Hong Kong police officers were yesterday preparing a letter to the Pope to complain about criticism of their handling of anti-globalization protests by the city's Catholic bishop.
Outspoken Bishop Joseph Zen (
He said he felt "ashamed" as a Hong Kong person over the way police rounded up and arrested more than 1,000 protesters following violent clashes at the end of the five-day summit.
Bishop Zen later made it clear frontline police officers were not the subject of his remarks which singled out "police leaders" for acting inappropriately.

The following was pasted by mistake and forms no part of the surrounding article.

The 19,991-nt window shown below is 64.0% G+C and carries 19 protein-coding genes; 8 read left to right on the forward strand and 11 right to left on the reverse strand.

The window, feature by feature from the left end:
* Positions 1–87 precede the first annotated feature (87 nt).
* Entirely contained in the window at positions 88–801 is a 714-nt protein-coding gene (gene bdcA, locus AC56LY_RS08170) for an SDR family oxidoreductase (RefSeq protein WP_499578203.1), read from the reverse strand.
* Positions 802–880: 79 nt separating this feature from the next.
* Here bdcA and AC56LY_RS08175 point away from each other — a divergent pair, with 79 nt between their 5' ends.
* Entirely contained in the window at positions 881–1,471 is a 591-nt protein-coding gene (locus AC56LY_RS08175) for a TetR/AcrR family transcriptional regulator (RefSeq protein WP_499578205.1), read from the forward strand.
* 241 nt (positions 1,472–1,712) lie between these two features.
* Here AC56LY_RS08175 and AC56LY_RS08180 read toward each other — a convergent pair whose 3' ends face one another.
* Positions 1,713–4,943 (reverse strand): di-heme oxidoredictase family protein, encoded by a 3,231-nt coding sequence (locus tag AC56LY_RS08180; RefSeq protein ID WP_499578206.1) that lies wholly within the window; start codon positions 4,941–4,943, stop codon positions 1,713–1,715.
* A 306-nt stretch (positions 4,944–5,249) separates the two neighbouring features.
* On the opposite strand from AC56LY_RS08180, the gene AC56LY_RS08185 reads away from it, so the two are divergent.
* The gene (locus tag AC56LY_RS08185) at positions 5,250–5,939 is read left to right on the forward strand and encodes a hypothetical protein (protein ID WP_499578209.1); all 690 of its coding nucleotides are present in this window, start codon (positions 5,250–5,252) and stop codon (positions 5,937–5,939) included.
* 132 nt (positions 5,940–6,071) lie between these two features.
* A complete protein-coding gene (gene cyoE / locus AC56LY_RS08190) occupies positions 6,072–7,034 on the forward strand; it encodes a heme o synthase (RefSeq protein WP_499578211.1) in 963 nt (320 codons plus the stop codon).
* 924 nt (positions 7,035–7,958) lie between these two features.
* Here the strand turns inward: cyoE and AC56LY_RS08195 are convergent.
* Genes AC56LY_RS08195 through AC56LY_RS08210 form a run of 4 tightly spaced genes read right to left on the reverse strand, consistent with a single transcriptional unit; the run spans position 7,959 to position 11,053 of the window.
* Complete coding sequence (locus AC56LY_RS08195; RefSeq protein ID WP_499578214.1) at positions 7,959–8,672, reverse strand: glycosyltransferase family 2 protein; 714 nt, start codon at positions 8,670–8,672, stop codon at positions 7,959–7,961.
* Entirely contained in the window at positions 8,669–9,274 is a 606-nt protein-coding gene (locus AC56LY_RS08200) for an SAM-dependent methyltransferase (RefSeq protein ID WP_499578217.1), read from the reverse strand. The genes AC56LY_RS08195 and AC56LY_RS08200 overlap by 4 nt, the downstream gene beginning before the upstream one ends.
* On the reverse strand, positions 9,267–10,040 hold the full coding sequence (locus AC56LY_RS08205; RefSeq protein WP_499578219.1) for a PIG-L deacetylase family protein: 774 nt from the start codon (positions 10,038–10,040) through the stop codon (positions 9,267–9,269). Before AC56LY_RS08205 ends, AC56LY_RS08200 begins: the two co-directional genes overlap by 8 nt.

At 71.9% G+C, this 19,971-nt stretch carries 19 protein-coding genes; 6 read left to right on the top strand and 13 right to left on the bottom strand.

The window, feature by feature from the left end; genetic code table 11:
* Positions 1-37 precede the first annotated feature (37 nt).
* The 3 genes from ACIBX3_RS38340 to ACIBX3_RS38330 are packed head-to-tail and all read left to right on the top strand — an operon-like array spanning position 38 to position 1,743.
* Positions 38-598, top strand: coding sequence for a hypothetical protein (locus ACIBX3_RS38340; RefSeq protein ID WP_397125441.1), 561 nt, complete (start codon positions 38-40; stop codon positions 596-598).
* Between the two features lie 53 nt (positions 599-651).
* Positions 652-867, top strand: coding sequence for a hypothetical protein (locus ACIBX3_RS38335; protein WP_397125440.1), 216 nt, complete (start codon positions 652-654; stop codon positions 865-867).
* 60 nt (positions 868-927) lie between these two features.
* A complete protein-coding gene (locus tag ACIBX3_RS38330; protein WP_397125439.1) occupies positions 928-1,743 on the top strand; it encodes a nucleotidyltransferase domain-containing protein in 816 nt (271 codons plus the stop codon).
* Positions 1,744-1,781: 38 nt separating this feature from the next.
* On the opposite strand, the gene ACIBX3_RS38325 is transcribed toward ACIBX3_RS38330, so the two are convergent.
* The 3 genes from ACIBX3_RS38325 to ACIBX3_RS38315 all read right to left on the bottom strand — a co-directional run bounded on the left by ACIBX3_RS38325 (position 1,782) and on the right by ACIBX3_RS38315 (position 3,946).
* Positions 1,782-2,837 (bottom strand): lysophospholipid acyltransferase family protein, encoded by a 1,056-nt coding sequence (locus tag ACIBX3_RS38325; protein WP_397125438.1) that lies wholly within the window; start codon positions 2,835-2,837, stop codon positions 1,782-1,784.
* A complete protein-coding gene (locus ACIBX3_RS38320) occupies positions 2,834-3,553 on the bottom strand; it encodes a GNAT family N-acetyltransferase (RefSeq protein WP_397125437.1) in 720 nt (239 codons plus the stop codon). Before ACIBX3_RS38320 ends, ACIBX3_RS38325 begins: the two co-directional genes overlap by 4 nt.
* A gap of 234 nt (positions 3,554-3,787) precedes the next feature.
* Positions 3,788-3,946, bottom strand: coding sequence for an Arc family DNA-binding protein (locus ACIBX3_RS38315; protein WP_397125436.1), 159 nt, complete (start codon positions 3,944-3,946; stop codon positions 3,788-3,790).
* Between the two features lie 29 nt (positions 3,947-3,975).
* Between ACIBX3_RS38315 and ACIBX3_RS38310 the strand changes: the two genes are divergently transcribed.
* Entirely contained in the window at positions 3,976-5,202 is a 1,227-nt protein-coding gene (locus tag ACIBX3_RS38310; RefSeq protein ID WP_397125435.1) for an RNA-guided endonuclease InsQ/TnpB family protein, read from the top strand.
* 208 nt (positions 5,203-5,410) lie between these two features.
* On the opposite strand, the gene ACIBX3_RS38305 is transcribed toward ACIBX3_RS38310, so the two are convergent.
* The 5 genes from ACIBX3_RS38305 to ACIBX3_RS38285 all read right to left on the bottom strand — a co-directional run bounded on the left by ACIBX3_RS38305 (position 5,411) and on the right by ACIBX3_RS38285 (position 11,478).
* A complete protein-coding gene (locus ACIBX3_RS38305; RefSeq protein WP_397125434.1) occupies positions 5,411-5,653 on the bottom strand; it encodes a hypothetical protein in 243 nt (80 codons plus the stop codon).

The Police Inspectors' Association has now decided to write directly to Pope Benedict XVI to express their views about the Hong Kong bishop's remarks.
After a meeting on Thursday, the association said it decided to send the open letter because members concluded it would be "virtually impossible" to reach a common view if they met with Bishop Zen.
Bishop Zen is a constant thorn in the side for the Hong Kong establishment, regularly criticizing the government for failing to respond to demands for democracy in the former British colony.
More than 100 people were injured when riot police and protesters, many of them from South Korea, clashed during the WTO summit. No one was seriously hurt.
Police used riot shields, pepper spray and tear gas to drive back protesters using bamboo poles and crowd-control barriers in the worst street violence seen in Hong Kong for nearly 40 years.